170. Memorandum From the Ambassador at Large (Thompson) to the President’s Special Assistant (Rostow)1
The difficulty of predicting Soviet reactions is compounded by the fact that in the period since the end of the war, their reaction to actions on our part which were known to them were not what we would consider rational or called for in the circumstances. Soviet assessment of a U.S. deployment of a significant ABM system will vary considerably, pending upon whether we were reacting to a major Soviet deployment or whether we had initiated this new step in the arms race. I do not believe we can consider it as established that the Soviets have at this time decided upon a major ABM deployment. The Soviets have clearly embarked upon a plan to increase the number of their ICBMs and to deploy many of them in hardened sites. I believe they will carry this plan to completion.
If we initiate major ABM deployment, I feel confident that the Soviet response in the first instance would be to do likewise rather than to increase the number of their ICBMs beyond already planned levels. I would doubt that the Soviets could both deploy a major ABM system and increase ICBMs beyond planned levels without taking drastic action in some other field, such as suspending their space program.
If it is clearly the Soviets that initiate ABM deployment and we respond with a similar system, I would even more doubt that they would increase their offensive weapons beyond planned levels during the next five years or so because of the pressure upon their resources of other important programs in the non-military field. I think it quite likely, however, that as the significance of our planned improvement in the quality [Page 410] of our offensive capability becomes increasingly clear to them, they may respond with a similar program of qualitative improvement. I would expect that in any of these situations, the Soviets would increase their submarine launched missile capability.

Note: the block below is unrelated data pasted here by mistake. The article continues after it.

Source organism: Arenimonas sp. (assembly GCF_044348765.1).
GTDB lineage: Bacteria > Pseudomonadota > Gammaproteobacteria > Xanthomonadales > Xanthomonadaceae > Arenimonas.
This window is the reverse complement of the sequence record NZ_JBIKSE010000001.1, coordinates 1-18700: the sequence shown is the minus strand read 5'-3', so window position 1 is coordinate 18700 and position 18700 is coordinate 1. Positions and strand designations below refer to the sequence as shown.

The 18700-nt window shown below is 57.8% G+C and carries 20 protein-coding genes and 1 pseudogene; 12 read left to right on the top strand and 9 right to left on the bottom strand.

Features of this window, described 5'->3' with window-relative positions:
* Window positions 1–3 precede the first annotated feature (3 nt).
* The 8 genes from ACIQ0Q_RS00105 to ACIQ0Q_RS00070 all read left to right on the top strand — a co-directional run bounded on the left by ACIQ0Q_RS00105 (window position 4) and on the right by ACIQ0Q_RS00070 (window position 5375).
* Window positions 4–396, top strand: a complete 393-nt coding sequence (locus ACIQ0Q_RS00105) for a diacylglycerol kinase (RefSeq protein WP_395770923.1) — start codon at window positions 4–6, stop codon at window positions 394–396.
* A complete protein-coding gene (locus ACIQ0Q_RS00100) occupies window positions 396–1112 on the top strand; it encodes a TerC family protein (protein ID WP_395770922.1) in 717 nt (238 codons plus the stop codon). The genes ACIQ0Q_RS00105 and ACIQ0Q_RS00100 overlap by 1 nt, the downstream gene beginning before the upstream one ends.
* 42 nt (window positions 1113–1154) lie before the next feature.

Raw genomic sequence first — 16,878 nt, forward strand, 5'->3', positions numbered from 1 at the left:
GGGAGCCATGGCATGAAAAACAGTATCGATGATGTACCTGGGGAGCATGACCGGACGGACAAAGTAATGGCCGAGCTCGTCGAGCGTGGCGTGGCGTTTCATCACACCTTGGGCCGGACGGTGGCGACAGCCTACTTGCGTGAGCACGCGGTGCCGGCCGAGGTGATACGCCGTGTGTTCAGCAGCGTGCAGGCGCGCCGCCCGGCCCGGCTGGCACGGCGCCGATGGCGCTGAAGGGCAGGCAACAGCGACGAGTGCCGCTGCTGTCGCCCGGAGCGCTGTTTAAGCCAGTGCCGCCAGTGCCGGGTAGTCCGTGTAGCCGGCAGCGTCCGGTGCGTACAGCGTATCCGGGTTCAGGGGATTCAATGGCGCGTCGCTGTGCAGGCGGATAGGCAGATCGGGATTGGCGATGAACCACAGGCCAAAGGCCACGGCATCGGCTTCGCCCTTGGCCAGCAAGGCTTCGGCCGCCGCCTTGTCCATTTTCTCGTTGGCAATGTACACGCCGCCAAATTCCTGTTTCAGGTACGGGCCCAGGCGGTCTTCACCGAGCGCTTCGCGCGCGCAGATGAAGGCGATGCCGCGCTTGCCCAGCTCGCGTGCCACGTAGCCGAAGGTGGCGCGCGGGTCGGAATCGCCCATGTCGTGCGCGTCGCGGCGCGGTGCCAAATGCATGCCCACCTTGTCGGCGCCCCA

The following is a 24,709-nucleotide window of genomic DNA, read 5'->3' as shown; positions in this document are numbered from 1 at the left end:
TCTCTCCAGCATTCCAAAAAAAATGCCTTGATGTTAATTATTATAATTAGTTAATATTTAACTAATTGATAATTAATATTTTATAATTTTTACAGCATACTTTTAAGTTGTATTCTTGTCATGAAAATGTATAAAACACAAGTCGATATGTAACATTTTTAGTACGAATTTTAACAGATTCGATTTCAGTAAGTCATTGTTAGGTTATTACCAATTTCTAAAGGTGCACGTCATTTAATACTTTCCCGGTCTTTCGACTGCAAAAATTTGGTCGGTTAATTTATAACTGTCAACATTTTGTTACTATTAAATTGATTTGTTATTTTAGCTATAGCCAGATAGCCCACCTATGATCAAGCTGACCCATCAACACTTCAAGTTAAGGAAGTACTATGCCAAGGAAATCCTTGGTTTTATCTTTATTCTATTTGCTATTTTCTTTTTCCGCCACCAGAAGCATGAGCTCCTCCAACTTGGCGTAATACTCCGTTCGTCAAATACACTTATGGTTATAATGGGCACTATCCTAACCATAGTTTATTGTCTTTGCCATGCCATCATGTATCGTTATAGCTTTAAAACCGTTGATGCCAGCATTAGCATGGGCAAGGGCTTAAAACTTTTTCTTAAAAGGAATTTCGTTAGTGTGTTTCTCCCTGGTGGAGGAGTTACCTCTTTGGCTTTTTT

Since the last war, whenever the Soviets have been faced with a choice between the development of offensive or defensive capability, they have generally opted for the defensive. This can partly be explained by their belief in their own ideology, which postulates that Communism would inevitably spread over the entire world and that the principal military problem for the Communist countries is to protect themselves from the danger that imperialism in its death throes might lash out against them in a desperate military gamble.
Given the economic problems which the Soviets already face in the allocation of their resources, which are insufficient to meet their goals, I believe that their civilian leaders would welcome an opportunity to avoid incurring the enormous expenditure which the deployment of a major ABM system would entail, at least over the next few years. On the other hand, the civilian leadership is weak in comparison to past regimes and it seems probable that this has automatically increased the relative influence of the Soviet military.
As the Soviet military acquire knowledge of the qualitative improvement in our ICBMs, they may well argue that an ABM system is essential to offset or at least raise doubts in our minds as to the efficacy of our offensive capability, since we could never be sure how effective their ABM system was. On balance, however, I believe we have a good chance of negotiating an ABM,ICBM freeze.
- Source: Washington National Records Center, RG 330, OSD Files: FRC 70 A 4662, 471.94, ABM, November-December, 1966. Top Secret. A stamped notation on the source text reads: “Mr. Vance has seen.” For context of this memorandum, see footnote 2, Document 169.↩